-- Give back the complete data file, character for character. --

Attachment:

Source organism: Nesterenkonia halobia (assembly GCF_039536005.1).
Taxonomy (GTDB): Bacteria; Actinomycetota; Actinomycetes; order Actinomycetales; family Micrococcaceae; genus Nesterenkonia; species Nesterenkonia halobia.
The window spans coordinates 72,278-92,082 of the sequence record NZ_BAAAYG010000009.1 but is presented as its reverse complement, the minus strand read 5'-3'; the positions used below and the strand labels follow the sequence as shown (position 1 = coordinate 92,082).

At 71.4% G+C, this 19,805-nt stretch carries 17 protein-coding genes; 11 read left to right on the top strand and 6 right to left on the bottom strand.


Source organism: Nesterenkonia halobia (assembly GCF_039536005.1).
Taxonomy (GTDB): Bacteria; Actinomycetota; Actinomycetes; order Actinomycetales; family Micrococcaceae; genus Nesterenkonia; species Nesterenkonia halobia.
The window spans coordinates 72,278-92,082 of the sequence record NZ_BAAAYG010000009.1 but is presented as its reverse complement, the minus strand read 5'-3'; the positions used below and the strand labels follow the sequence as shown (position 1 = coordinate 92,082).

At 71.4% G+C, this 19,805-nt stretch carries 17 protein-coding genes; 11 read left to right on the top strand and 6 right to left on the bottom strand.